Govt lifts ban placed on import of luxury vehicles

Published On: March 23, 2021 06:30 AM NPT By: Republica  | @RepublicaNepal

KATHMANDU, March 23: The government has lifted a ban on import of the luxury vehicles that had been in place since the government enforced a nationwide lockdown on March 24 last year.

Publishing a notice in the Nepal Gazette on Monday, the government has rolled back its previous decision. With the new provision, the restriction on import of the vehicles costing more than Rs 5 million has now been removed.

Last year, the government had barred import of luxury vehicles along with gold, dry fruits like dates, clove, small cardamom, peas and alcoholic beverages. The government took the step showing a cause of possible pressure on the foreign currency reserve that the country could sustain due to the lockdown and the impacts of coronavirus.  

While the restriction on import of alcoholic beverages has been removed a long time back, the government turned flexible also on import of peppercorn, peas and dates a few days ago. Nepal spends a significant amount of foreign currency on the import of unproductive goods such as luxury cars, alcoholic beverages and gold.

According to officials at the Nepal Rastra Bank (NRB), the government may have taken the decision keeping in view of the rise seen in the foreign currency reserve in recent months. Import of luxury vehicles also constitute a major source of revenue of the government in the form of custom tax.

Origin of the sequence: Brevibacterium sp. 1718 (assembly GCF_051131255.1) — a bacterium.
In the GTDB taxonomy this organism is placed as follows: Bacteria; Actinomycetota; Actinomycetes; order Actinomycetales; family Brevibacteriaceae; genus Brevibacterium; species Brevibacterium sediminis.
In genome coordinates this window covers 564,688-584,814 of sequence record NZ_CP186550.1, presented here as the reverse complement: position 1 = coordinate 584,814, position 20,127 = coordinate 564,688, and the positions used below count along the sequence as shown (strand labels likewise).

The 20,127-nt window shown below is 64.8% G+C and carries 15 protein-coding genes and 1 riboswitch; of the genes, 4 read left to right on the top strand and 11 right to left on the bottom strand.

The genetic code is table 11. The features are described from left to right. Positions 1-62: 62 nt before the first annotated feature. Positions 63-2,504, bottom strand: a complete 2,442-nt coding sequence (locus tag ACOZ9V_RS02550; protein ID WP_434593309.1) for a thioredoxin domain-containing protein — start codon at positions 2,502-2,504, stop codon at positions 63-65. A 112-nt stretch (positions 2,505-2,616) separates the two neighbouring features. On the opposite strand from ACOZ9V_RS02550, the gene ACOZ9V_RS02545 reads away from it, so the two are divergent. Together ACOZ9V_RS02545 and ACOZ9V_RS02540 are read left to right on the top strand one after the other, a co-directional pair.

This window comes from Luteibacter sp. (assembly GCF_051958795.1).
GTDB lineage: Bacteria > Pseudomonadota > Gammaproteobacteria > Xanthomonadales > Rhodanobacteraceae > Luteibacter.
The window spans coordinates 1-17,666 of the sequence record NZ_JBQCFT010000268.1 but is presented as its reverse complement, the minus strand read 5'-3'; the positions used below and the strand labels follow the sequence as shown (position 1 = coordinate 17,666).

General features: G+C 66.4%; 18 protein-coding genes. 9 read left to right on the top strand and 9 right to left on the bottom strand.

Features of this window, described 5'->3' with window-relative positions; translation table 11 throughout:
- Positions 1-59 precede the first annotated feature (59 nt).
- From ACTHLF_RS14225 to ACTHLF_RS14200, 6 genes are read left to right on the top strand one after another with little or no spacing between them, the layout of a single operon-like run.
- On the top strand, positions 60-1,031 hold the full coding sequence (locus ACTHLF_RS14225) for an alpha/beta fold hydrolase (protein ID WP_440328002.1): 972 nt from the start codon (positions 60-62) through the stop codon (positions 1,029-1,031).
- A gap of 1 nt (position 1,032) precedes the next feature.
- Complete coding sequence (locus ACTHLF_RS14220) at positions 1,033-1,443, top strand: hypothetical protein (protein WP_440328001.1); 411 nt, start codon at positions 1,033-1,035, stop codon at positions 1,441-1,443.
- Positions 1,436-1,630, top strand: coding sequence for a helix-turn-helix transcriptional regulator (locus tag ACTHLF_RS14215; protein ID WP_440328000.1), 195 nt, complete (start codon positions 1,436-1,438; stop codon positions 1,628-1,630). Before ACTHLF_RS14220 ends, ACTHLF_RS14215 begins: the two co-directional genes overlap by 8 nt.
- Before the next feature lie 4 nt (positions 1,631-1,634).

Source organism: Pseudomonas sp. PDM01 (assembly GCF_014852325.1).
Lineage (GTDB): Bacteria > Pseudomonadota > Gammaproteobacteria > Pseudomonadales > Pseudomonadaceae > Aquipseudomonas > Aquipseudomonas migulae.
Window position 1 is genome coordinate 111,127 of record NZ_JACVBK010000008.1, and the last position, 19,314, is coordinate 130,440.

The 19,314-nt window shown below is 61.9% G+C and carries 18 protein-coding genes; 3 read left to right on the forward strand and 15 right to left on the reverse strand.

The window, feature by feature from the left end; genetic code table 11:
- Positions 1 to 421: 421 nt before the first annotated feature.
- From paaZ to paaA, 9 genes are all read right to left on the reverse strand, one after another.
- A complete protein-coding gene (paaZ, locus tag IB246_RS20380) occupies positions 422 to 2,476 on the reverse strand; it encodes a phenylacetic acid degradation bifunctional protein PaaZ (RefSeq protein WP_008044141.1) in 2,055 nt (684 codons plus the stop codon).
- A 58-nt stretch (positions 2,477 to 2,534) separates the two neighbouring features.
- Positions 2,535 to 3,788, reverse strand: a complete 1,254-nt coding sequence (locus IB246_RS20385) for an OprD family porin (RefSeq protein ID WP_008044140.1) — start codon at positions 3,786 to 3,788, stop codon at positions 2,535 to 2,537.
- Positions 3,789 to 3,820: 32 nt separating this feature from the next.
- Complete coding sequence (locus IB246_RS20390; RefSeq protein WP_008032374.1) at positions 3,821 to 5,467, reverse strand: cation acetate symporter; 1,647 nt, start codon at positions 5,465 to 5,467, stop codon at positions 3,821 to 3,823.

Prior to the outbreak of COVID-19 pandemic in the country in March last year, the government had foreign currency reserve of US $ 9.49 billion. As of mid-February this year, the country’s foreign currency reserve stood at US $ 12.57 billion, according to the NRB’s Current Macroeconomic Report.

Workers’ remittance is the major source of foreign currency earning of Nepal. The government’s decision to demonstrate flexibility in the mobilization of foreign currency reserves amid rise in the volume of foreign currency earnings. There was apprehension that it would decline sharply during the COVID-19 period.

The NRB statistics shows that remittance inflows increased 10.9 percent to Rs 567.70 billion during mid-July and mid-February.  


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